Perhaps the greatest irony of scripture is the fact that when the Old Testament prophets spoke, their predictions, which may seem obvious from a post-resurrection perspective, flew far over their listeners’ heads.
How could they have known what it would come to mean? What could they say but “the Lord works in mysterious ways?”
In particular, said the Temple of B’Nai Israel’s Marc Perler, one particularly puzzled-over piece of scripture is the story of Abraham’s near-sacrifice of Isaac. Known to Jews as “The Binding of Isaac,” this part of Genesis is an example of trust and sacrifice. For Christians, it’s a nod to centuries ahead, to the cross.
On the mountain
At the time of Abraham, Perler said, human sacrifices were not unheard of, but for the most part, the practice had come to focus on animal or material offerings, like grain. In addition, he noted that burnt offerings, like the one Abraham makes preparations for with Isaac, are more intentional than raw sacrifices.
“Societies made offerings for all types of reasons – appeasement, to forestall evil times – but in any case, the sacrifice doesn’t mean anything unless what’s offered has meaning to you,” he said. “What higher sacrifice could there be than a son?”
The Rev. Chad Bowen, pastor of Brewer United Methodist Church in Shannon, said this was even more true considering that before Isaac was born, Abraham’s wife Sarah couldn’t have children.
“So for Abraham, he must choose between trusting God and idolizing a promise in the form of Isaac,” Bowen said. “God even says, ‘Take your son, your only son, Isaac, whom you love.’”
Bowen and Perlar said many subtleties come into play over the following verses. For instance, it seems in various places Abraham hopes that God doesn’t intend to follow through. For instance, when Abraham and Isaac arrive at Mount Moriah with the two servants, Abraham tells them to wait while he and Isaac make the sacrifice on the mountain.
“Abraham says, ‘We will worship and then we will return to you,’ plural,” Bowen said. “And by this time, Isaac is definitely old enough to fend off Abraham if he wants to. Abraham didn’t know the whole plan, but he knew the Lord is the most important thing, the reason why Isaac came to be at all.”
In either case, Perler said, Abraham was willing to follow through, and his example for the Jewish people was just that, a testament of willingness.
“I read it that God never intended to follow through,” Perler said. “But for Abraham, it sealed the deal of faith, of confidence in God. I mean, he meant business. He bound Isaac to the altar. The question becomes, if God is omnipotent, what use does he have as a sacrifice?”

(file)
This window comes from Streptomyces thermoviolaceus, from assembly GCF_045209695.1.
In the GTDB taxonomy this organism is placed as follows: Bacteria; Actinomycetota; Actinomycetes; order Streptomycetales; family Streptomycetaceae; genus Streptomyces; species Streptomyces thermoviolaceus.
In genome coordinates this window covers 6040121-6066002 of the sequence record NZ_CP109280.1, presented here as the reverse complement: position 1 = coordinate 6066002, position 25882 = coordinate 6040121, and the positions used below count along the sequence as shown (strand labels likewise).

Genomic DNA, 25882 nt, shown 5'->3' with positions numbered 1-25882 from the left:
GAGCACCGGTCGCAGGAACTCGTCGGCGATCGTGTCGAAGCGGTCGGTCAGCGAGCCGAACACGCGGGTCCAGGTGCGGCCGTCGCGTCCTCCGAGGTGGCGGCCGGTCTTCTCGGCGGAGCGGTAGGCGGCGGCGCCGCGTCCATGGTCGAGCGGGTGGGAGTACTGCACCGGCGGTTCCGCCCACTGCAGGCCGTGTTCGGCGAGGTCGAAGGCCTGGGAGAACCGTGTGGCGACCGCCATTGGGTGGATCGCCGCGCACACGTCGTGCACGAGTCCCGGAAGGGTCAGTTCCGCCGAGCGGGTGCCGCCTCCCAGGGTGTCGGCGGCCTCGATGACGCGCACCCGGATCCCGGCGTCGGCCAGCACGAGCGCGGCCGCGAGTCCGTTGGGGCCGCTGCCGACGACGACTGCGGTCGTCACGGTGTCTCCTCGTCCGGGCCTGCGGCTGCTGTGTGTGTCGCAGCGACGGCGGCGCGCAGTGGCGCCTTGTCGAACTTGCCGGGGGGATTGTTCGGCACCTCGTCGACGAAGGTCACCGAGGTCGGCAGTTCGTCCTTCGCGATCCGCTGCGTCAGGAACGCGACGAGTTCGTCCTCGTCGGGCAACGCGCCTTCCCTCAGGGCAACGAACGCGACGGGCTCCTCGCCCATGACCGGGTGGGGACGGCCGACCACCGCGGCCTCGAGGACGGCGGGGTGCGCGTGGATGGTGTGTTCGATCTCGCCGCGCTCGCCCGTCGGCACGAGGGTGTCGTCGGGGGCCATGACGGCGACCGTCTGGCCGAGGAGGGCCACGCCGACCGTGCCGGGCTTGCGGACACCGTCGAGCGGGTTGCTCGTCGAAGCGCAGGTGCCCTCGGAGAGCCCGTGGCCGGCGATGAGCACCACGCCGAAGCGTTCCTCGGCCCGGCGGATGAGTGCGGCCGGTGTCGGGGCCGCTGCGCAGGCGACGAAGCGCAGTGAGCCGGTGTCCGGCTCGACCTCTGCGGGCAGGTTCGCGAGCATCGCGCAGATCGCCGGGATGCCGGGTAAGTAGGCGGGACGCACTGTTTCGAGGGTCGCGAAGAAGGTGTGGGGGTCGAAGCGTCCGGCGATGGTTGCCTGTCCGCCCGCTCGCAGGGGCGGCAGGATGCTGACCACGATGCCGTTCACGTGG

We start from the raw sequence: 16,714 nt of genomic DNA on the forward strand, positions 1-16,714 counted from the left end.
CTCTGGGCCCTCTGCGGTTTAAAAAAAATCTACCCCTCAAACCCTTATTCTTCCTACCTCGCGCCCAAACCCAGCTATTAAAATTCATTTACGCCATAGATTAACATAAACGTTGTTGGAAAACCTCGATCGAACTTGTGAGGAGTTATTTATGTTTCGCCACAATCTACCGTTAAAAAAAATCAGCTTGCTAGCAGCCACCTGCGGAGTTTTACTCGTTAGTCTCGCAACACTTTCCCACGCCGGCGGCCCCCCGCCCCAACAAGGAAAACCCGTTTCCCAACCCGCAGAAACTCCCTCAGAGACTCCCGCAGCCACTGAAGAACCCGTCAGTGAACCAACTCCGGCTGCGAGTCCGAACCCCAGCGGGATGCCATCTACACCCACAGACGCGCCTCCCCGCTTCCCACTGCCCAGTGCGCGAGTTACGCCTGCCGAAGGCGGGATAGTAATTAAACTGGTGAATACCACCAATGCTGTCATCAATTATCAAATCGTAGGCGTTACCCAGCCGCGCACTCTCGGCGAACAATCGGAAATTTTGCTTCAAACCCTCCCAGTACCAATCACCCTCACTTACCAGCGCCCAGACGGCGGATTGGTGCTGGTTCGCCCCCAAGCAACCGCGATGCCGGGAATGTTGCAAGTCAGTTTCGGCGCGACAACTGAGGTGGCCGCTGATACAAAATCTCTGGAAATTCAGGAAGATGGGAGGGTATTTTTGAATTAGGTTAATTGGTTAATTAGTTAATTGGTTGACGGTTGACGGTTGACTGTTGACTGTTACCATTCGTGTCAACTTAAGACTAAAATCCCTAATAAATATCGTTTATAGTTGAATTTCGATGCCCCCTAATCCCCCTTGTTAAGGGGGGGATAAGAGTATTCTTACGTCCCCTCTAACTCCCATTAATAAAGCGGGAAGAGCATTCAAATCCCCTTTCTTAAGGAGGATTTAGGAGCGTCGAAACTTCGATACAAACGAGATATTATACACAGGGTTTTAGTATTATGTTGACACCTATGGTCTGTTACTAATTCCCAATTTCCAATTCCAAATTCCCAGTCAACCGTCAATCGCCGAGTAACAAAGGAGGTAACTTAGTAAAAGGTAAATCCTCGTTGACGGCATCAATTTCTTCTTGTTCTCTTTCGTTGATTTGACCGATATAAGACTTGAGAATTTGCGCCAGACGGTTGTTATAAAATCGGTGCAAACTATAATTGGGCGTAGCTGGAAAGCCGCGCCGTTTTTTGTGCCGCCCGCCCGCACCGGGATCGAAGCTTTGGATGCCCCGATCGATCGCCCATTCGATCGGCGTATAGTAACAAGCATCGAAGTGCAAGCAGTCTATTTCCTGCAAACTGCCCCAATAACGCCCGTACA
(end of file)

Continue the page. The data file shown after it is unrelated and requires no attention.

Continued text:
“Even if God knew Abraham would pass the test, there’s something about doing it that is valuable,” Bowen said.
In the garden
Of course, the parallel between Isaac’s story and Jesus’ isn’t perfect. Jesus knows full well what’s ahead of him, while Isaac is assumedly unaware. But the willingness exemplified by Abraham is familiar to that of Christ, Bowen said.
“The moment in the garden is really powerful. Jesus is sweating blood, but still submits,” Bowen said. “Christ’s sacrifice draws us into a relationship with God that wasn’t possible before. Through his sacrifice, we are able to be remade in Christ’s image, and are able to live and love in similar ways.”
Father Lincoln Dall, priest at St. James Catholic Church, said it's easy to get hung up on the slaying component of a sacrifice, but death is only a part of it.
“Part of the Passover ceremony is to sacrifice a lamb, but the Jews don’t consider the sacrifice complete until the meat is eaten,” Dall said. “For Christians, Jesus is the now the lamb, and emblematic of a new covenant under him. It can be hard to understand why God would be willing to sacrifice his son, but Jesus submitted, saying, ‘If it is your will, I accept it.’”
Whether they be sacrifices of the physical, spiritual, or intellectual, Perler said, sacrifices put the religious on the spot to walk the walk, instead of just talking the talk.
“Think of the prophets. For the most part, they gave up everything,” Perlar said. “What is it worth to ‘sacrifice’ within our comfort zone? What’s giving a dollar to someone with hundreds in their pocket? Sacrifices are tests of our faith. Do we pay lip service, or are we truly devoted?”
Bowen pointed to various sacrifices in scripture, and said far more page space is given to what happens after the death of the sacrifice.
“There are just a few words on the killing, but much more instruction on how to treat the blood. It’s a fine distinction, but death is the beginning,” Bowen said. “Crops, livestock, these were things people put their lives into and depended on for livelihood. Christ’s sacrifice is on-going. He’s not just dying, he’s offering life.”